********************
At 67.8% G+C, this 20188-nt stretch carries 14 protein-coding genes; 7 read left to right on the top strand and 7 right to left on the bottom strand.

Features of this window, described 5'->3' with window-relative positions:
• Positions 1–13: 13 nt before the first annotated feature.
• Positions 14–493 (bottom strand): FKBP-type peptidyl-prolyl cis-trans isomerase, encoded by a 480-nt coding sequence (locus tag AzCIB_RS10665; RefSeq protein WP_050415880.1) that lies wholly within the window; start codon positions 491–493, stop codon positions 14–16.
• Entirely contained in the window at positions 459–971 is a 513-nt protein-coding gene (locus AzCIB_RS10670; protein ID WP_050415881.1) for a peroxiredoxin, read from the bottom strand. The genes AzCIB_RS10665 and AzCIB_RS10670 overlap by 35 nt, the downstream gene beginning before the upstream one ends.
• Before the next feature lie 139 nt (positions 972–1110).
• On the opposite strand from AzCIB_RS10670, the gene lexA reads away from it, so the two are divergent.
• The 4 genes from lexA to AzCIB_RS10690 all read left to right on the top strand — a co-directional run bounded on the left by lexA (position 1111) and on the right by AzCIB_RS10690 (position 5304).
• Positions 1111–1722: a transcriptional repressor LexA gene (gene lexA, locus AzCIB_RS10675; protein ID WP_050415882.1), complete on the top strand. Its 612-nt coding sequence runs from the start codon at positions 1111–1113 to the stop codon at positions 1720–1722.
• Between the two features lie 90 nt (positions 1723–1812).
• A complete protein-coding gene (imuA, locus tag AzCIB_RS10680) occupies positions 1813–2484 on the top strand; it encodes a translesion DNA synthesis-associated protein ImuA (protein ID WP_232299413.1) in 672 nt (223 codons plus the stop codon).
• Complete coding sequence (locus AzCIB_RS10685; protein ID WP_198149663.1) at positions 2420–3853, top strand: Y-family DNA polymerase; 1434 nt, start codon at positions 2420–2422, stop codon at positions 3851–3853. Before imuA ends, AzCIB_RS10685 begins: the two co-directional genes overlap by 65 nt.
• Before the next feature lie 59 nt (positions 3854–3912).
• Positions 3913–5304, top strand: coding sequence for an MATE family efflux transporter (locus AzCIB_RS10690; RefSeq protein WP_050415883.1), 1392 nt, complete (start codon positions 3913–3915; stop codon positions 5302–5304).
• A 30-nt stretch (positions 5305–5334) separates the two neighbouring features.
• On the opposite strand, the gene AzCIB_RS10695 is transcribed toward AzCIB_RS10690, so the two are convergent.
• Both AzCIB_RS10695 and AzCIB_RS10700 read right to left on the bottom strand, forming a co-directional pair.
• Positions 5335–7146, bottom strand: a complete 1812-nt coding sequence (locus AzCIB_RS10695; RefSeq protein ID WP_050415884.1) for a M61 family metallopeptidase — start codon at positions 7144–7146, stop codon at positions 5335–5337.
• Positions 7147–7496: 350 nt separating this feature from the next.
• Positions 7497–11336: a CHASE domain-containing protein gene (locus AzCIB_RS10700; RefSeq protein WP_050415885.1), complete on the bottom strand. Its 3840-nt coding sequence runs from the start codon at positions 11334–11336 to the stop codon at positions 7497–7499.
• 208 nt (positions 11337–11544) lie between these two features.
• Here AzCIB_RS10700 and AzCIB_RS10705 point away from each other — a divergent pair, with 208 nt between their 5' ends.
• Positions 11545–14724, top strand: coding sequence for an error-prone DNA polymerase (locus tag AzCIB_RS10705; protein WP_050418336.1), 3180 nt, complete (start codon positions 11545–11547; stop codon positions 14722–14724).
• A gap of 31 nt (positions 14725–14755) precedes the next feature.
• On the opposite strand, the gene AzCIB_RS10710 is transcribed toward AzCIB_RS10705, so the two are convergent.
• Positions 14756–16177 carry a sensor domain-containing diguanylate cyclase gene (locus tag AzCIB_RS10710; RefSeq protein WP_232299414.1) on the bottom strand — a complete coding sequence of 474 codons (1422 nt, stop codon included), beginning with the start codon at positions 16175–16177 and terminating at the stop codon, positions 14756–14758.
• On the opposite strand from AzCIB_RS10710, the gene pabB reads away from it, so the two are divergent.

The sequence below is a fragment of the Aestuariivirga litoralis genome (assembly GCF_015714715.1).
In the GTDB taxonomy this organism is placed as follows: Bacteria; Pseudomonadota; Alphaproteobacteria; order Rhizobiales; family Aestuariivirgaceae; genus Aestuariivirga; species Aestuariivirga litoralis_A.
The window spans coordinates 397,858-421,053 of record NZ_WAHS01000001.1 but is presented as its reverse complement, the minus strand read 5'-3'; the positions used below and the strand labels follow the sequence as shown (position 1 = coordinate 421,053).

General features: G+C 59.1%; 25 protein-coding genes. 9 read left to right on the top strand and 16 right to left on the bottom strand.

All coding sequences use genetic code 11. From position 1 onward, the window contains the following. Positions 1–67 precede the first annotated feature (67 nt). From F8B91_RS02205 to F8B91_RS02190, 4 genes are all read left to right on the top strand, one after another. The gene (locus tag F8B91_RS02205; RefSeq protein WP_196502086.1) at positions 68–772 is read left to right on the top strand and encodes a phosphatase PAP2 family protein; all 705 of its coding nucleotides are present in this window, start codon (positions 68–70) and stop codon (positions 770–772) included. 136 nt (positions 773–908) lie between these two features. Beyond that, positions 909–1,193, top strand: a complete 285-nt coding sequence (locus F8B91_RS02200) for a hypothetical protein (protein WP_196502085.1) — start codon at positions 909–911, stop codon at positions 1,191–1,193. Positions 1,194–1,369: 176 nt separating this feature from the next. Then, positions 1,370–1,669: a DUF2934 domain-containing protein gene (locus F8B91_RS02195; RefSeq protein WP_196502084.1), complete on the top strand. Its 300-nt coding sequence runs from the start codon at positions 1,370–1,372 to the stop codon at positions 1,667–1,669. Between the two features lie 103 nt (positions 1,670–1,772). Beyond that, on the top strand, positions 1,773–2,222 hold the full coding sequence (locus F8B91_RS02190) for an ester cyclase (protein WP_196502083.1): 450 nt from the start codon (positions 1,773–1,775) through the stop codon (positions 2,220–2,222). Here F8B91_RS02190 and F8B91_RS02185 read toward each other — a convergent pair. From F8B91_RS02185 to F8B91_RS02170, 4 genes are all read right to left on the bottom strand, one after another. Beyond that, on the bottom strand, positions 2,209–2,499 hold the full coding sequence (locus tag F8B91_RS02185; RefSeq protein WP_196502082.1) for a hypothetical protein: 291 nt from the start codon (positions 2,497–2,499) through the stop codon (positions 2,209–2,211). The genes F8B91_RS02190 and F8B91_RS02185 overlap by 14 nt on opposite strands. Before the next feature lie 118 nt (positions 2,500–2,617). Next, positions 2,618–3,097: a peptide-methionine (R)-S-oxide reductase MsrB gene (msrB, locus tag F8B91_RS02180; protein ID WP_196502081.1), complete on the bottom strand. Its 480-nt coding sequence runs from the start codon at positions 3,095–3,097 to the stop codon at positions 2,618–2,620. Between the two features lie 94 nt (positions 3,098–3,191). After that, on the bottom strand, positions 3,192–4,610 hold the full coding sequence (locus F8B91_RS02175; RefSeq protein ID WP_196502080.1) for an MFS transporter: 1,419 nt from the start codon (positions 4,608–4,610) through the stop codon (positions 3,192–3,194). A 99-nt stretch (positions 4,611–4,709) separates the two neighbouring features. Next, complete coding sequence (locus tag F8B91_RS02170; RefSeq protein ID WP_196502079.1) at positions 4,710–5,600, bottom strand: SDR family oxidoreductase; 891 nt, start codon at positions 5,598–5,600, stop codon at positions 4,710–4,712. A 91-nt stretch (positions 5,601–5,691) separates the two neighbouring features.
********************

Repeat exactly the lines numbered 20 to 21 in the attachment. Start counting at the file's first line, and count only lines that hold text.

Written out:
• Positions 7497–11336: a CHASE domain-containing protein gene (locus AzCIB_RS10700; RefSeq protein WP_050415885.1), complete on the bottom strand. Its 3840-nt coding sequence runs from the start codon at positions 11334–11336 to the stop codon at positions 7497–7499.
• 208 nt (positions 11337–11544) lie between these two features.